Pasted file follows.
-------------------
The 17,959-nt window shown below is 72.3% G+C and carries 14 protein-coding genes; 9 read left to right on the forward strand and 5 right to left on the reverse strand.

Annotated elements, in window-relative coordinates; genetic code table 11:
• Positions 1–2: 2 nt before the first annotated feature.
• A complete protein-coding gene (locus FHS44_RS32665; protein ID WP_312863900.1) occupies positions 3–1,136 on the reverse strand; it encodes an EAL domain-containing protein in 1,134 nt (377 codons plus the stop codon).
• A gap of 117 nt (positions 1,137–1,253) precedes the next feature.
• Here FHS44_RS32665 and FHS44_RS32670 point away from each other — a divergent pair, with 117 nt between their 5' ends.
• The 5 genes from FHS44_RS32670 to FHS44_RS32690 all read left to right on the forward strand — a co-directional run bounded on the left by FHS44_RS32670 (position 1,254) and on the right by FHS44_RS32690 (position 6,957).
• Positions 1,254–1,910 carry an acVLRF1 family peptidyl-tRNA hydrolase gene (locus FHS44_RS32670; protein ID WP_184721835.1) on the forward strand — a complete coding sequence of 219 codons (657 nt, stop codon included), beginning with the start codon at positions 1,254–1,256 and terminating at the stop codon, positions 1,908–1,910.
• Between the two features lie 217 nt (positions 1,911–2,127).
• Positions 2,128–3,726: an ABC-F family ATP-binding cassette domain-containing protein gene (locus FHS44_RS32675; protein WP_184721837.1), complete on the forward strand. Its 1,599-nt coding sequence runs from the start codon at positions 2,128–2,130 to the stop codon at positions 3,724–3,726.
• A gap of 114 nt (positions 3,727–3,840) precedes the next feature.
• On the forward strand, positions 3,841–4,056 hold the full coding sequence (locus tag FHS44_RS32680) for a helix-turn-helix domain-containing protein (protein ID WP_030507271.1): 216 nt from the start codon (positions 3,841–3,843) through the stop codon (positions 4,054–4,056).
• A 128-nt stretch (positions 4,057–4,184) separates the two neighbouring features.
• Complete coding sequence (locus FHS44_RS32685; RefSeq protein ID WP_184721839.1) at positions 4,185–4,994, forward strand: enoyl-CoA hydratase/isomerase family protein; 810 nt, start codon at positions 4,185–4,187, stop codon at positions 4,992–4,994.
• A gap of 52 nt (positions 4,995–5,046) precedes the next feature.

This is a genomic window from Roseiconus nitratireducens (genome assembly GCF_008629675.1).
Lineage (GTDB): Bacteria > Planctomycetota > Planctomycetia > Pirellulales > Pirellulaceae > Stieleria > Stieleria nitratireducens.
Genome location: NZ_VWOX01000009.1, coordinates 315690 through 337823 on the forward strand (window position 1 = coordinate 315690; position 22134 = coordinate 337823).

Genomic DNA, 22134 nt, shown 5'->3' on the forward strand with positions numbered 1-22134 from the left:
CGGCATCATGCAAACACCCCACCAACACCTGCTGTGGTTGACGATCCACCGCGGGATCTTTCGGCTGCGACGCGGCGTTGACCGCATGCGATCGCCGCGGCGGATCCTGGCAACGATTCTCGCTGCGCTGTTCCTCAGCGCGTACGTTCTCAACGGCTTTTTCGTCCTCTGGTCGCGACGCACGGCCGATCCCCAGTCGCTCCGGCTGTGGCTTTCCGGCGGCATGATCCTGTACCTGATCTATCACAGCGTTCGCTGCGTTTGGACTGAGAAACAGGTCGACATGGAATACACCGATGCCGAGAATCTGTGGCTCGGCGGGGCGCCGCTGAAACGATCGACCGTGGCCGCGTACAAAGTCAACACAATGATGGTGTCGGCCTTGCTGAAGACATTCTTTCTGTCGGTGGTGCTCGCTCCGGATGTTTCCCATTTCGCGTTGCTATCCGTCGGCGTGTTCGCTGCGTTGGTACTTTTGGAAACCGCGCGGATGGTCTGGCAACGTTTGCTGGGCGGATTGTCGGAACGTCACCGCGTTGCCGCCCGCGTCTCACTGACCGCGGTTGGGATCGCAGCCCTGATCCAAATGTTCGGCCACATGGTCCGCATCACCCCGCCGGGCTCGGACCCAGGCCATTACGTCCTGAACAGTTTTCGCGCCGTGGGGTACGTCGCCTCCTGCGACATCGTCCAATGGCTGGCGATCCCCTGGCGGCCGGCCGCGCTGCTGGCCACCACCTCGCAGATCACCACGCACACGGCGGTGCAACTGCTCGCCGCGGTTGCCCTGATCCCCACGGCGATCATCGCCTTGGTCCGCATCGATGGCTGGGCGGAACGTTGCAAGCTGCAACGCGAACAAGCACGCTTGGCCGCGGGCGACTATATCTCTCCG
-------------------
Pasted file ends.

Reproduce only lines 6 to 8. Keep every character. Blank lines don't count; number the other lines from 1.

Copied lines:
• Here FHS44_RS32665 and FHS44_RS32670 point away from each other — a divergent pair, with 117 nt between their 5' ends.
• The 5 genes from FHS44_RS32670 to FHS44_RS32690 all read left to right on the forward strand — a co-directional run bounded on the left by FHS44_RS32670 (position 1,254) and on the right by FHS44_RS32690 (position 6,957).
• Positions 1,254–1,910 carry an acVLRF1 family peptidyl-tRNA hydrolase gene (locus FHS44_RS32670; protein ID WP_184721835.1) on the forward strand — a complete coding sequence of 219 codons (657 nt, stop codon included), beginning with the start codon at positions 1,254–1,256 and terminating at the stop codon, positions 1,908–1,910.